Brazil's industry sales grew 8.4% in the first half of this year over the same period last year. In the same comparison, sales of industries in the state of Santa Catarina registered further growth, of 10.3%. Despite the performance above the national average, industries of the state of Santa Catarina posted a reduction in hours worked.
In June, the reduction was 0.29% when compared to May, and in the accumulated result for the first five months of the year, the level was 1.42% below the result for the first six months of 2007.
The indices for industries from the state of Santa Catarina were presented at the offices of the Federation of Industries of the State of Santa Catarina (Fiesc) by Renato da Fonseca, executive manager at the Research, Evaluation and Development Unit of the National Confederation of Industries (CNI), and by Fiesc president Alcantaro Corrêa.
The level of use of the installed capacity grew to 83.3% in June, boosted by greater industrial activity. This expansion contrasts with the reduction registered in May.
Instability of the index in May and June, not considering seasonal results, does not, however, modify the trajectory of stability observed since the fourth quarter of 2007. In Santa Catarina the index rose from 83.78% in the first half of last year to 83.94% in the same period this year.
Fonseca said that the elevation of use of installed capacity is generally seen as inflationary pressure, that industry cannot cope with demand. However, he pointed out that although the use of installed capacity in the country is rising within the figures analyzed by the CNI, the index has advanced less than production and sales in recent months, and has been practically stable since the end of 2007.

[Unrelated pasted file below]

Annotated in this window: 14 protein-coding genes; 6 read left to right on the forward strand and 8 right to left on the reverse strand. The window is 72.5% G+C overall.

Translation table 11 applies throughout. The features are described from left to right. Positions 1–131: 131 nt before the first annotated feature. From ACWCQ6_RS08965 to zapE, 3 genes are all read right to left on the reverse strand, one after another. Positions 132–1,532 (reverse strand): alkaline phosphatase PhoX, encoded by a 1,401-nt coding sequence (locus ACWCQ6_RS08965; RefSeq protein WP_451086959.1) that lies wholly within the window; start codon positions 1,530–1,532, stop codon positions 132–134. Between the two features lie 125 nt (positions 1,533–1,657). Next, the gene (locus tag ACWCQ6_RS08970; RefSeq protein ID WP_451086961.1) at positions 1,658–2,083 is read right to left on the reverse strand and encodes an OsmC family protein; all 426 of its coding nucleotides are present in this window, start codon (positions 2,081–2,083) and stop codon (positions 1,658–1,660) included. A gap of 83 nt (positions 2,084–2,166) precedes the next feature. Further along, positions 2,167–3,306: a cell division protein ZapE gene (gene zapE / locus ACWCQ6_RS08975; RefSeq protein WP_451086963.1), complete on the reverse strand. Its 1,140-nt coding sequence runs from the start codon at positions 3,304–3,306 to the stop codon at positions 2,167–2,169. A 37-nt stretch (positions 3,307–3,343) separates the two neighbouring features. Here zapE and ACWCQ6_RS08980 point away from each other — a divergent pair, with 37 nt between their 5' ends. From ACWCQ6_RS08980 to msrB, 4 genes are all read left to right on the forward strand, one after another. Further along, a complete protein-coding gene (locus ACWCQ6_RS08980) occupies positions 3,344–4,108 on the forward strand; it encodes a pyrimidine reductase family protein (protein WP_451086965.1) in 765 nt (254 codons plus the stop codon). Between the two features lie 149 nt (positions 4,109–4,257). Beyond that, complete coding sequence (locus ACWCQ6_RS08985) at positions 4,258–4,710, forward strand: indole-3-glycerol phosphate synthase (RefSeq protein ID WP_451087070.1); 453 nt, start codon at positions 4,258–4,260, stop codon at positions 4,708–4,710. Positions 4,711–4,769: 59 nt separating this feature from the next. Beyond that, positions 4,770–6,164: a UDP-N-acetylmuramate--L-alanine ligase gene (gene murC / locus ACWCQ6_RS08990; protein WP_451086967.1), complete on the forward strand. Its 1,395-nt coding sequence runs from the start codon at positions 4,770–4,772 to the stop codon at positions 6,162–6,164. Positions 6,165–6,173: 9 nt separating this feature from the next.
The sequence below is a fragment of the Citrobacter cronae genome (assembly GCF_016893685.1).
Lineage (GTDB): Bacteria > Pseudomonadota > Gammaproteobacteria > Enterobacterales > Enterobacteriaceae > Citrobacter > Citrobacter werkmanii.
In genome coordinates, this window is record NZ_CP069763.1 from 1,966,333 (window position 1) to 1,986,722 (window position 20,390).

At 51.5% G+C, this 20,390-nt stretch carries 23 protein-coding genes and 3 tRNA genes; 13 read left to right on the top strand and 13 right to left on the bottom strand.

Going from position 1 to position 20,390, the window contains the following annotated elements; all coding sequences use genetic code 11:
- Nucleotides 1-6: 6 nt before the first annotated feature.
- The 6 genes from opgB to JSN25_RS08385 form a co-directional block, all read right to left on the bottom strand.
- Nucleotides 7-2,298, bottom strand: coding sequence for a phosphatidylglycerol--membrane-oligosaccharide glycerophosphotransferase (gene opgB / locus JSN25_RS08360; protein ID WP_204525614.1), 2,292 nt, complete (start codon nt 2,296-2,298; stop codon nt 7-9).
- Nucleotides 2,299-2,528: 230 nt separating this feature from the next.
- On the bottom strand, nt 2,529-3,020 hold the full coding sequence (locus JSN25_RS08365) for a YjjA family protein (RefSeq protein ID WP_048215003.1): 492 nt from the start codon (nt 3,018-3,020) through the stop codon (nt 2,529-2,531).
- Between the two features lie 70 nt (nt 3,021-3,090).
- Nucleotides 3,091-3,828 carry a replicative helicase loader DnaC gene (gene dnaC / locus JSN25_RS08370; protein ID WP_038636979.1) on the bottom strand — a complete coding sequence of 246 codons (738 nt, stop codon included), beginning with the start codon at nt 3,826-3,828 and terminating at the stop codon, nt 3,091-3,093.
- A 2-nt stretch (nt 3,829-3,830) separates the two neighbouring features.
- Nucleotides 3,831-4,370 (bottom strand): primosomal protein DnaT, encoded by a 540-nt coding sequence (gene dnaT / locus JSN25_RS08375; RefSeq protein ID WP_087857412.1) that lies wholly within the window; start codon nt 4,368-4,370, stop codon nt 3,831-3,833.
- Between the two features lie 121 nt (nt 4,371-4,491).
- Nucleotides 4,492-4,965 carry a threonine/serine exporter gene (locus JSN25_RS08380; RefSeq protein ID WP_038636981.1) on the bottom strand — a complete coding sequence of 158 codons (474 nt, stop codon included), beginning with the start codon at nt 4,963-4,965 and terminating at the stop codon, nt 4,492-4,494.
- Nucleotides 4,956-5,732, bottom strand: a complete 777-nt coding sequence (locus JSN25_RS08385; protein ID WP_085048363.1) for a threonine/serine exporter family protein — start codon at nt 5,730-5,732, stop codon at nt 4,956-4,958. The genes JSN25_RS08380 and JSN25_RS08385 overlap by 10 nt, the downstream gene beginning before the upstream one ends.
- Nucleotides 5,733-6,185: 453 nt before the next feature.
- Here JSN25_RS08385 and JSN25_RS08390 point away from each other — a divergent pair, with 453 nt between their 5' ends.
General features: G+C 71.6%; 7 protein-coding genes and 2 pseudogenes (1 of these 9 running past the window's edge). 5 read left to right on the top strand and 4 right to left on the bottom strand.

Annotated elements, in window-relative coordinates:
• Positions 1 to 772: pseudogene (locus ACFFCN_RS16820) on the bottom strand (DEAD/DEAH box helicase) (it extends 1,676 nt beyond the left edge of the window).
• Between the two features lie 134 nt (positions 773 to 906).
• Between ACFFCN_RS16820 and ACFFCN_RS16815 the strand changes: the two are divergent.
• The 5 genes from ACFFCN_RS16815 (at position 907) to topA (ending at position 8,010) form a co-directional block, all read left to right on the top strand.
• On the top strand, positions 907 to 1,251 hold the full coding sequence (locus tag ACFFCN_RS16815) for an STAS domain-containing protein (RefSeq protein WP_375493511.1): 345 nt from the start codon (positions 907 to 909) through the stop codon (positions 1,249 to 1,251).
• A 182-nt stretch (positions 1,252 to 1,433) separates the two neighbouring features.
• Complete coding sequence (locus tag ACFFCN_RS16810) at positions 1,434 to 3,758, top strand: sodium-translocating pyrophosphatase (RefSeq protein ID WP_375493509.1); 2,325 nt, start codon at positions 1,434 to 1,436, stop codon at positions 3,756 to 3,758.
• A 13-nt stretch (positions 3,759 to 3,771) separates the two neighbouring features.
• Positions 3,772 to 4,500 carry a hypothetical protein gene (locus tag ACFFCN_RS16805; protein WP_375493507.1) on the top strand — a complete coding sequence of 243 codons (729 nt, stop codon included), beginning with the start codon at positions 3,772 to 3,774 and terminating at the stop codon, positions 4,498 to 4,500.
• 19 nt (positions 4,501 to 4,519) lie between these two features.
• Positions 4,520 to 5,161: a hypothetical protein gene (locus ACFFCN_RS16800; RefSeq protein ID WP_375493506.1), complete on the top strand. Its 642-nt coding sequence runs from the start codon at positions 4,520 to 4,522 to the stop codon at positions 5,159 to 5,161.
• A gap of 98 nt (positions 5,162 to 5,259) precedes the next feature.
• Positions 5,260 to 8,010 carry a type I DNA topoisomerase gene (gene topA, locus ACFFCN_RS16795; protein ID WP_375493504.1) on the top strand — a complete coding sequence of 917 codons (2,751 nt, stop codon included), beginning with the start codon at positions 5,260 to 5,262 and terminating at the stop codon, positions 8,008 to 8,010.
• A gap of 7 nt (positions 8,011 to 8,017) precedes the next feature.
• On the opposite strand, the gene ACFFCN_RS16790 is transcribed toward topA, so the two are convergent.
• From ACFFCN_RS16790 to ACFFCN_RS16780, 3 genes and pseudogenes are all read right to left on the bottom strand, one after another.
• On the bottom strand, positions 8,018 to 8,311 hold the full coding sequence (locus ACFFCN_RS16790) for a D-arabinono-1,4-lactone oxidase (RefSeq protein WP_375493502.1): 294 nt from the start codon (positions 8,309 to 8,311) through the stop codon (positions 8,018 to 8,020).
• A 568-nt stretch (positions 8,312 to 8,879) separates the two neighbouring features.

This shows, according to the economist, that investment made by industries, mainly since 2006, is starting to mature, causing them to produce more without increasing use of capacity and therefore reducing the risk of inflation.
The president at Fiesc also commented the growing inflation. Corrêa said that he recently visited the United States and noticed that the largest economy in the world is also suffering price hikes, as well as living the real estate crisis.
"But they are getting by, and this also creates opportunities. Sales of houses have dropped, but many people are redoing their homes, which creates new demand," he said.